Certainly, the better things are done, it doesn’t take long for imitators to appear, but by then the advantage is consolidated.
Now, how to sustain the advantage is already part of another story. Nothing will prevent the distinguished himself from having to protect and defend his conquests, because life never stops, obviously, not even for those who are different.
For the only one, “perfect competition” does not exist, he is an exponent of monopolistic dynamics.
This contrasts with the economic premises that have always supported the theory of the free market. But it is completely logical, because “the only one” is essentially a monopoly. And as long as this is so, he is also an agent who can optimize his performance, because among other things, he does not need to commit energy, time and resources in dealing with competitors.
See the case of Google, a company that, for the purposes of its distinction in the market, is free to behave as a monopoly agent (this in the functional sense, not in the legal one). Its growth can be exponential and its social and economic contributions too. It has the luxury of establishing avant-garde policies in the treatment of its collaborators and effectively contributing to issues as diverse as caring for the environment.
A company busy competing tooth and nail with its rivals does not have the time or resources to contribute to the qualitative evolution of the industry or the environment in which it operates.
The same goes for a professional. As long as he has to worry about not being nipped at or overtaken, he enjoys a poor quality of life and contributes little to his environment.
There are many examples like Google in the business world, all of a distinguished nature: Amazon, Microsoft, Apple, Tik Tok, Intel, Tesla, etc. Each one of them is a unique exponent in terms of what they do. They may have competitors, indeed, but having worked out a solid distinction from the beginning, they have left a lot of distance and “scorched earth” behind them, which makes it extremely difficult for them to catch up (this added to the efficiency they have in their management, obviously ).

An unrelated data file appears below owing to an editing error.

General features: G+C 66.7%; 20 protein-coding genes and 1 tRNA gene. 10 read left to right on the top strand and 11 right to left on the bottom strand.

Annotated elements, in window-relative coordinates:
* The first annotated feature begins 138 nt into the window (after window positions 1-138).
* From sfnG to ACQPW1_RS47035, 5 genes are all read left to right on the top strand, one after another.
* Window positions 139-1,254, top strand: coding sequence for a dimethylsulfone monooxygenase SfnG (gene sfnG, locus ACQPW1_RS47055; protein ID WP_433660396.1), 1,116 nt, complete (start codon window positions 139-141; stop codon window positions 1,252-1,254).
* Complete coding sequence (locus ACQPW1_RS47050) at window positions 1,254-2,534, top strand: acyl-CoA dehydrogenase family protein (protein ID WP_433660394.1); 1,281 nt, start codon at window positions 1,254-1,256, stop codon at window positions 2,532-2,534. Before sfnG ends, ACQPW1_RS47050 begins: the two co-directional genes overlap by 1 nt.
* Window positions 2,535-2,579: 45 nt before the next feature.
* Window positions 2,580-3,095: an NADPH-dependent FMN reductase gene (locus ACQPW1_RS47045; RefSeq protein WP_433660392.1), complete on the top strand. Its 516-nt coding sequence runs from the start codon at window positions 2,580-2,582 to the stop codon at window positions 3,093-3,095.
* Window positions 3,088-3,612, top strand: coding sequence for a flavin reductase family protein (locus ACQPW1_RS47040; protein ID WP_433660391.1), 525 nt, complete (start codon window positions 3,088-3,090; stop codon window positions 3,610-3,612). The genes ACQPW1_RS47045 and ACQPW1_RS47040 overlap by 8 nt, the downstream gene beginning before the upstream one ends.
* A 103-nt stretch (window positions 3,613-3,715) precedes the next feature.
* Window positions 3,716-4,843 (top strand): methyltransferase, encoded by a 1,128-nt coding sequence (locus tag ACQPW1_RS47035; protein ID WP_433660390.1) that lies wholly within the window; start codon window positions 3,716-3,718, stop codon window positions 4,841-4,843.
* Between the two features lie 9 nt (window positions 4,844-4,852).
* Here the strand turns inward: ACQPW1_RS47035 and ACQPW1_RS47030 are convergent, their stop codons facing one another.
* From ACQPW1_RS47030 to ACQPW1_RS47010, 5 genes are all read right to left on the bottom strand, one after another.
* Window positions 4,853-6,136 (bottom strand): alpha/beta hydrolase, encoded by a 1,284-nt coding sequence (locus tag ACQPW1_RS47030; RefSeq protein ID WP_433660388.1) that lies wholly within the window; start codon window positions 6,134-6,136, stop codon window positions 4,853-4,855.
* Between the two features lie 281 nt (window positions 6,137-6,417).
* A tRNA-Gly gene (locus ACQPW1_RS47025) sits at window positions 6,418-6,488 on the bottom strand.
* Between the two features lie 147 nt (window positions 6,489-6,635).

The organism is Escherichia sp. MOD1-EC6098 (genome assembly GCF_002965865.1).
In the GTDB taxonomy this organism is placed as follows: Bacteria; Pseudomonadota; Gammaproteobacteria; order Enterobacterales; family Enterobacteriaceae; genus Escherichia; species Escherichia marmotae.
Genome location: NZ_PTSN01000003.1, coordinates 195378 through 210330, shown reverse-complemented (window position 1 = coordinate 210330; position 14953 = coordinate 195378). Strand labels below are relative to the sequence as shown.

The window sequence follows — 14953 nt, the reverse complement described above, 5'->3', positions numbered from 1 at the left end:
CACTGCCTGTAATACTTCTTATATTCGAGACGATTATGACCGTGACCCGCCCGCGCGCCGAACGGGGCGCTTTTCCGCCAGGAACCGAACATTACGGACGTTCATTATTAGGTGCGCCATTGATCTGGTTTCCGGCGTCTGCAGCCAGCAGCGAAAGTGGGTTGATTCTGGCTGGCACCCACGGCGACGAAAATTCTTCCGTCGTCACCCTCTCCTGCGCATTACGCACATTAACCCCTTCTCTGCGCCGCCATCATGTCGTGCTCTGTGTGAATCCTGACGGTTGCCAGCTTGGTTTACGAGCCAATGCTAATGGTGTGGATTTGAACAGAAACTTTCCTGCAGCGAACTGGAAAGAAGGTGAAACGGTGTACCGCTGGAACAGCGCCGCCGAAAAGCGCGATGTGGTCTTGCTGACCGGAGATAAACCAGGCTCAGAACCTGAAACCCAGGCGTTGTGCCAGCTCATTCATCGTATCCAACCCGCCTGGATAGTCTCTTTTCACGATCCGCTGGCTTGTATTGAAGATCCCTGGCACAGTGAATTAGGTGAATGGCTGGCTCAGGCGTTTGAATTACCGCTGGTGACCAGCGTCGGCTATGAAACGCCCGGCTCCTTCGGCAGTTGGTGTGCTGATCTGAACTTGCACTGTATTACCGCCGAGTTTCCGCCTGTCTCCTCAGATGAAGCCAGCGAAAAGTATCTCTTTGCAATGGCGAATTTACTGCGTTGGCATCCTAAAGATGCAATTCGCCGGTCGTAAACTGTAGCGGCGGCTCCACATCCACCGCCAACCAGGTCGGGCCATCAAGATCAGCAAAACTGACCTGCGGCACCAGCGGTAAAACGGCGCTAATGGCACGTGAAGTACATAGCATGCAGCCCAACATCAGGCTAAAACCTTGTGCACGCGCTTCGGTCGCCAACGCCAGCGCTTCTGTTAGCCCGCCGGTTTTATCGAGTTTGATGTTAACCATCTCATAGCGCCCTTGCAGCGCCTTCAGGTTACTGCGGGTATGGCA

An interesting example of the extension and influence that the exponents of the unique can achieve is the case of the largest Foundation that exists in the world. One that is dedicated to addressing sensitive issues in the interests of humanity: the Bill & Melinda Gates Foundation. This is the product of the business performance of a particular institution: Microsoft.
Being the only one not only pays at the moment, but also over time. It is a competitive model that has transcendental character. And everything starts from considering “what is different” to start the journey.
You are part of that universe of “different” that populates existence. It has been since the day he was born. There is no one similar anywhere. You have gifts, virtues and strengths that cannot be compared, so why try to be the same as others and travel on high traffic roads?
These differentiating elements can be invested in your professional and business projects. They are an invaluable basis for planning the trip, because in addition to what has been said, any distinction on which the actions are based reinforces the circuit of satisfaction.
Nothing is done better than what few can do with the same solvency and efficiency. That generates powerful feedback. It has always been true that excellence is a consequence of love.
As long as it is inevitable to do what is right in this life, adopting the criterion of not competing to be the best and rather doing it to be unique, seems like an intelligent act.